I’ve written about the taste of memories before. There’s a similar idea behind that post.

Friday 1 January 2010

The Session No. 35: New Beer’s Resolution

The New Year is here and after looking back at 2009, now it’s time to look forward to 2010 and everything I hope to achieve or do better than I did in the last year. This post is part of the latest Session project, hosted by Beer for Chicks, where they ask the question: What beer resolutions do you have for 2010? Here are mine...

To drink in different places. I don’t have a long list of pubs which I visit regularly and I seldom travel further than a train journey away. I need to go different places, drink different local beers and drink in new pubs. This extends to drinking abroad too, when I can.

To find new breweries. This year I’ve talked a lot about BrewDog, Thornbridge, Ramsgate and Marble. They brew great beer so they deserve it. In 2010 I want to find some more breweries to get excited about.

Go to more beer festivals. There are 3 or 4 festivals which I go to every year without fail. I need to go to more. I want to go to festivals further away than London too. The Weekend of Spontaneous Fermentation is high on my list. Leicester, Reading...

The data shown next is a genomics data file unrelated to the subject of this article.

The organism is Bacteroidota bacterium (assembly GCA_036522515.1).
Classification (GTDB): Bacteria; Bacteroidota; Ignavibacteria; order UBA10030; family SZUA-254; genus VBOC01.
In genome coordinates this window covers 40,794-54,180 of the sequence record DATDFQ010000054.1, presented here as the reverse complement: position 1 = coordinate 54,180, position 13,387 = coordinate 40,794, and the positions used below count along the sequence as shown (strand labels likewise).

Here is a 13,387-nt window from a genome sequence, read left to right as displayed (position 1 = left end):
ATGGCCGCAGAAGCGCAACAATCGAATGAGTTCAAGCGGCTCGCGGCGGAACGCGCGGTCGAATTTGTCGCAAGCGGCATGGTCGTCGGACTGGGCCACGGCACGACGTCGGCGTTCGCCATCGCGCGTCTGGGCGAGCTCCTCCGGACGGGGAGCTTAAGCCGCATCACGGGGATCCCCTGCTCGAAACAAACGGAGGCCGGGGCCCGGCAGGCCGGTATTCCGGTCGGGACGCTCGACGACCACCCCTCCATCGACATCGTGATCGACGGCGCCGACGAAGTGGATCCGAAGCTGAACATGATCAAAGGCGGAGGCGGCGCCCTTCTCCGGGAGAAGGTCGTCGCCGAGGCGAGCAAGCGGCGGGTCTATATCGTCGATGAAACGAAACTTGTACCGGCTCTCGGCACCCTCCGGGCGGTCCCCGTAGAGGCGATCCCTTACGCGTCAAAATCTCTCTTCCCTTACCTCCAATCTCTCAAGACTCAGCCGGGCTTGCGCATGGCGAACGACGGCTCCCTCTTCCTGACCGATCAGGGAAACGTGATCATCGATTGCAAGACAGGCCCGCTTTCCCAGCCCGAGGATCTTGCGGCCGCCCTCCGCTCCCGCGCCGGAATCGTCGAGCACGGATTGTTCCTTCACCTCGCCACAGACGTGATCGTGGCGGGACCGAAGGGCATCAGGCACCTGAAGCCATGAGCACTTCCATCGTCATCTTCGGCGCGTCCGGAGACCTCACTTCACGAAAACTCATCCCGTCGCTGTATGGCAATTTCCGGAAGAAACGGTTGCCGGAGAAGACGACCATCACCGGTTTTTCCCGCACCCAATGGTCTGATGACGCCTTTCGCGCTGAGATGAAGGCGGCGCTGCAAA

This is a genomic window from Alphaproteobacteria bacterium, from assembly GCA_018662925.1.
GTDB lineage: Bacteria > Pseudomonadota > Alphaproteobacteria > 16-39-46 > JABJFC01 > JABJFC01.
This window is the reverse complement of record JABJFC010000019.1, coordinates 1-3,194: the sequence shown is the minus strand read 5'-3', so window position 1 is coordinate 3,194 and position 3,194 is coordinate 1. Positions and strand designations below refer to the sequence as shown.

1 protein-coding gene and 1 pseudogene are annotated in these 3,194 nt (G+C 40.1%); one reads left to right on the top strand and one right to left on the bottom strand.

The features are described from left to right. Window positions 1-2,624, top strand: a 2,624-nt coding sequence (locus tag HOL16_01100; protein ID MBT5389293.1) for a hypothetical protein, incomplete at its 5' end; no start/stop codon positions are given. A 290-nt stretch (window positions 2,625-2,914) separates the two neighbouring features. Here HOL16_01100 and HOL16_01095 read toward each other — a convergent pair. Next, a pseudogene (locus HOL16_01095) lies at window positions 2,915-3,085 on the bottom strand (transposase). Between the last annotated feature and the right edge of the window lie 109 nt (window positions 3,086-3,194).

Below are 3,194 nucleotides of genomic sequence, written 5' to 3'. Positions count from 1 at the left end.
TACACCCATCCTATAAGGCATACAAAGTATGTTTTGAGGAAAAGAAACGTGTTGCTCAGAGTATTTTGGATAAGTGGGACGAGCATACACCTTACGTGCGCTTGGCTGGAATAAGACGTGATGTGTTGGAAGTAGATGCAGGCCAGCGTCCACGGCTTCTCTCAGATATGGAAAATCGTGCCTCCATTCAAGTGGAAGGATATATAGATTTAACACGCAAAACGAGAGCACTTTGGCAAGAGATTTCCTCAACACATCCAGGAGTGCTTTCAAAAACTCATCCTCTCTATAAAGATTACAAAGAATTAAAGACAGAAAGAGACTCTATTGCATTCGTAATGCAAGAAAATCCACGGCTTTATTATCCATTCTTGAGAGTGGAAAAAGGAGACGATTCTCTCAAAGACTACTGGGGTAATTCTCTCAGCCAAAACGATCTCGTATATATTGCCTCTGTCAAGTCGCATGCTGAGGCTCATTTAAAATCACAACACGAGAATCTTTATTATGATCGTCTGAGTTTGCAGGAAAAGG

To drink new stuff or to drink familiar favourites? One of those difficult questions: you want one more beer, there’s two on the bar: a favourite cask beer or a new one you’ve never heard of. What do you choose? The old favourite you know and want to drink, the new one is unknown but there’s the hope it could be great. If you don’t try new ones then how do you discover new favourites? I want to strike a balance between new and old. I want to enjoy the old favourites but I also need to try new ones.

Say yes more/do more stuff. I’ve read Yes Man. It’s pretty inspirational. I get invited to events or to go out places and I need to say yes more. Good things happen at these places, interesting people are there and good beers are there.

Learn more about brewing and brew some beer somewhere. I understand brewing but I want to know it better and I want a deeper understanding of it. I also want to help brew some beer (home brew and professional).

Convert some lager or wine drinkers. Try and show the delights of craft brewed beer to people who don’t know about it.

Hold some beer tastings of beer and food dinners. Small groups, a few beers, tell people about the joys of great beer.

And a personal Resolution: To be more ‘go get ‘em’. I need to make things happen for myself and not just sit back, thinking about doing them.

Here’s hoping 2010 is a great year!